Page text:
In various countries, routine episiotomy has been accepted medical practice for many years. Since about the 1960s, routine episiotomies have been rapidly losing popularity among obstetricians and midwives in almost all countries in Europe (except for Poland and Bulgaria), Australia, Canada, and the United States. A nationwide U.S. population study suggested that 31% of women having babies in U.S. hospitals received episiotomies in 1997, compared with 56% in 1979.[7] In Latin America it remains popular, and is performed in 90% of hospital births.[8]


Having an episiotomy may increase perineal pain during postpartum recovery, resulting in trouble defecating, particularly in midline episiotomies.[9] In addition it may complicate sexual intercourse by making it painful and replacing erectile tissues in the vulva with scar tissue.[10]

In cases where an episiotomy is indicated, a mediolateral incision may be preferable to a median (midline) incision, as the latter is associated with a higher risk of injury to the anal sphincter and the rectum.[11] Damage to the anal sphincter caused by episiotomy can result in faecal incontinence (loss of control over defecation). Conversely, one of the reasons episiotomy is performed is to prevent tearing of the anal sphincter, which is also associated with faecal incontinence. Damage to the anal sphincters is more common, especially during prolonged or difficult childbirth, or where forceps are used, than has been traditionally acknowledged. Whether episiotomy reduces, or indeed increases, the chances of faecal incontinence is difficult to say. Sacral Nerve Stimulator implant which works like a heart pacemaker can provide impulses to the pelvic floor muscles which tighten up the pelvic floor improving control over the large bowel compensating for faecal incontinence and is available on the NHS.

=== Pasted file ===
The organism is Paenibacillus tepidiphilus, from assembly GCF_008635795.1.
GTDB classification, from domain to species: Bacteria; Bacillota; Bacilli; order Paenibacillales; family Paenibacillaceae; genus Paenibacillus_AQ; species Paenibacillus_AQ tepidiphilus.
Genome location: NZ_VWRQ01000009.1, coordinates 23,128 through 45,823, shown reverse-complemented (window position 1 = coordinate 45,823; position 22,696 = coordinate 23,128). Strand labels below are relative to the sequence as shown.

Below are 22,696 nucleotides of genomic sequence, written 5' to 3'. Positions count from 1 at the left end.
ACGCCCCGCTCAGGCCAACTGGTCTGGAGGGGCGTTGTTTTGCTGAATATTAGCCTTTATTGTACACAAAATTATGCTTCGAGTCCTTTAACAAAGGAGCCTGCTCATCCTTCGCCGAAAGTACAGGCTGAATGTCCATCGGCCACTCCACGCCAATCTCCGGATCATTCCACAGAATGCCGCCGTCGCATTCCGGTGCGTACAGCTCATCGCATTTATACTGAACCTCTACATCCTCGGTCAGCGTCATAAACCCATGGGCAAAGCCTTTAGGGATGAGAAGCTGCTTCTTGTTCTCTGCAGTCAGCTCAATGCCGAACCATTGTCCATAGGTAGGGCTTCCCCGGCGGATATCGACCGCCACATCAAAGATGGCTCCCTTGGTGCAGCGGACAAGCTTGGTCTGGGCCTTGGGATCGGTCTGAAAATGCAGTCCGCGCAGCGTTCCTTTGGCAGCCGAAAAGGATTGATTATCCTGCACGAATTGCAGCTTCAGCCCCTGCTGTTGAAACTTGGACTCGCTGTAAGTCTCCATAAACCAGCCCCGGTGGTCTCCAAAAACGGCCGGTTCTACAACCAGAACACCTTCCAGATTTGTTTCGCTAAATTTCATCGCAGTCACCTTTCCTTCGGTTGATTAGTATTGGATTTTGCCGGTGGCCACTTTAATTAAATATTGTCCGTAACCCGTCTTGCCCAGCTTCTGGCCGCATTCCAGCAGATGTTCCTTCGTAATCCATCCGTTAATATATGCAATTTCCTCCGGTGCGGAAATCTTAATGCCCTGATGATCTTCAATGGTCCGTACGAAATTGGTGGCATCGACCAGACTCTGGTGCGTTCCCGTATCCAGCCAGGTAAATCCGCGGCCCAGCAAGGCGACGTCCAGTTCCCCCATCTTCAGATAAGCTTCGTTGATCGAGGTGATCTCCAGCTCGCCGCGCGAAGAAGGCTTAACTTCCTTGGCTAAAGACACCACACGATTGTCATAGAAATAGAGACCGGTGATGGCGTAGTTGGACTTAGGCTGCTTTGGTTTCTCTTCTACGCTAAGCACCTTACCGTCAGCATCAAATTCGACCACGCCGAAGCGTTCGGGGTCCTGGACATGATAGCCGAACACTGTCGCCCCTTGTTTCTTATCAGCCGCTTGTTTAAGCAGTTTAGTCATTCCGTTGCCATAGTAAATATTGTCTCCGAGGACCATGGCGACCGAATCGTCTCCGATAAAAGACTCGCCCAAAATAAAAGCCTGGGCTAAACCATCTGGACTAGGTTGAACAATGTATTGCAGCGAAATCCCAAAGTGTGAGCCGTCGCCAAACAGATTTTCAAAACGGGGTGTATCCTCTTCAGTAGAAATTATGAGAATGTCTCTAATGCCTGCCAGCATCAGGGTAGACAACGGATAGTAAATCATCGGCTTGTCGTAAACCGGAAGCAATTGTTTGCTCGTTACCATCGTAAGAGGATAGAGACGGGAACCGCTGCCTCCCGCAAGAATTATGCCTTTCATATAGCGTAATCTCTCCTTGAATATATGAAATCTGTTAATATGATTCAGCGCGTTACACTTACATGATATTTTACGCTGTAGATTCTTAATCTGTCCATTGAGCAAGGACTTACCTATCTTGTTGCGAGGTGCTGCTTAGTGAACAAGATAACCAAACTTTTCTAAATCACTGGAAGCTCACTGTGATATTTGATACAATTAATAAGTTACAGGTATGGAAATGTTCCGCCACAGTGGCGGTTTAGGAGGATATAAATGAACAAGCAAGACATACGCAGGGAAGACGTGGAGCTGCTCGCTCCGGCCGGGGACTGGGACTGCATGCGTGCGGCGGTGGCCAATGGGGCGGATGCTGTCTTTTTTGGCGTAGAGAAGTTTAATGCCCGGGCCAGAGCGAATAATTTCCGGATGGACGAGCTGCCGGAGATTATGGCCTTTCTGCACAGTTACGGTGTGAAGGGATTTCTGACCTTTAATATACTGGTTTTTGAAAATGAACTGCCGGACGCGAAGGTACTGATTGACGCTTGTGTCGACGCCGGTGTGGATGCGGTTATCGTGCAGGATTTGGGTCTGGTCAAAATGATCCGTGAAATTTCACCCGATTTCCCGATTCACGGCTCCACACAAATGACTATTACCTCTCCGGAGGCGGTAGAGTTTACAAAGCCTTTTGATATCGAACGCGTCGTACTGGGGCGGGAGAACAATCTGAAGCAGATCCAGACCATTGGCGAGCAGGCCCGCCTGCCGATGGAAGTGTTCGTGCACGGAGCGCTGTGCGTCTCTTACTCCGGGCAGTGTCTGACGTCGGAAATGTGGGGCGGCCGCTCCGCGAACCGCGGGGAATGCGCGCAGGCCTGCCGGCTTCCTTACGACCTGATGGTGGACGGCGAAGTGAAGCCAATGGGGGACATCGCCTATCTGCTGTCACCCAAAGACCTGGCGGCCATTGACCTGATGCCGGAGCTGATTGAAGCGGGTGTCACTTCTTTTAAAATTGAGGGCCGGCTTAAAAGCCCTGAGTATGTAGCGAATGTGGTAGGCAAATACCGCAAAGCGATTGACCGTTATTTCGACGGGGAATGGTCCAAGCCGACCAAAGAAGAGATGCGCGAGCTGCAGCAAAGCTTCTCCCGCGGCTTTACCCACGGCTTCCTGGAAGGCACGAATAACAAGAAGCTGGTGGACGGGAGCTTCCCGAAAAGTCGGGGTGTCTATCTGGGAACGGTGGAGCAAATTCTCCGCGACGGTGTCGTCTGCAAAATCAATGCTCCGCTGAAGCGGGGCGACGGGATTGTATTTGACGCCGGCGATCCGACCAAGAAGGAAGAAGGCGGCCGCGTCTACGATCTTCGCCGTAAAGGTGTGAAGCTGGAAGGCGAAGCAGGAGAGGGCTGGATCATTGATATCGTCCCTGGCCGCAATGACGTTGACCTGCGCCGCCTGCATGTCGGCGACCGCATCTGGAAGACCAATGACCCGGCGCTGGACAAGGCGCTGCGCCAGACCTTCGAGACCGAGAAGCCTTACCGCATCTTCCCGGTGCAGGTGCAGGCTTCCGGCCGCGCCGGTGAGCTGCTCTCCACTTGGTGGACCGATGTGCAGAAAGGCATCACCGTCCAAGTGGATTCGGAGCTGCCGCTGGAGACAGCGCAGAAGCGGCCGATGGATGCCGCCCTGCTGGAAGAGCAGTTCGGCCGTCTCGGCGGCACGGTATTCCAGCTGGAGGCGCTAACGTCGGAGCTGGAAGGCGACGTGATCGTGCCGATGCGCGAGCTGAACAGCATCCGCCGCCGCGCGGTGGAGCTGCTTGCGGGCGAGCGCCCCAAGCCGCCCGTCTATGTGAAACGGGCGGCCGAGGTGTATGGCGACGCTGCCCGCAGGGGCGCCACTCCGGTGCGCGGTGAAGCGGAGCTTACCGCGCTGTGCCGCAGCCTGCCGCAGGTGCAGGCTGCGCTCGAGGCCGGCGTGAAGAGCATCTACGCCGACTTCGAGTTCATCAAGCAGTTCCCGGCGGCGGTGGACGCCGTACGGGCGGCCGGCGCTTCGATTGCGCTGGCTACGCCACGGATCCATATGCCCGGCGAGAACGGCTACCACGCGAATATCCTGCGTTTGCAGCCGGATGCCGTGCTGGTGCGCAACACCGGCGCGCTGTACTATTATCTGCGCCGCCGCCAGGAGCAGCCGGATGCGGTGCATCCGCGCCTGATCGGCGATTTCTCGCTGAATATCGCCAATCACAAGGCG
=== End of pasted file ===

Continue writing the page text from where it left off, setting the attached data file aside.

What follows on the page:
Impacts on sexual intercourse

Some midwives compare routine episiotomy to

  1. ^ Chang SR, et el. "Comparison of the effects of episiotomy and no episiotomy on pain, urinary incontinence, and sexual function 3 months postpartum: A prospective follow-up study".
  2. ^ a b c Carroli, G, Mignini, L. "Episiotomy for vaginal birth". Cochrane Database Syst Rev. 2009 Jan 21; (1): CD000081.
  3. ^ D. C. Dutta, Textbook of Obstetrics, 7th edition, 2011.
  4. ^ Thacker, S. B., Banta, H. D. (1983). "Benefits and risks of episiotomy: An interpretative review of the English language literature, 1860-1980". Obstet Gynecol Surv 38 (6): 322–38.  
  5. ^ Albers L. L.; et al. (2006). "Factors Related to Genital Tract Trauma in Normal Spontaneous Vaginal Births". Birth 33 (2): 94–100.  
  6. ^ Rathfisch, G. et al. "Effects of perineal trauma on postpartum sexual function." Journal of Advanced Nursing. 2010 Aug 23.
  7. ^ Weber, A. M., Meyn, L. (2002). "Episiotomy use in the United States, 1979-1997". Obstetrics & Gynecology 100 (6): 1177–82.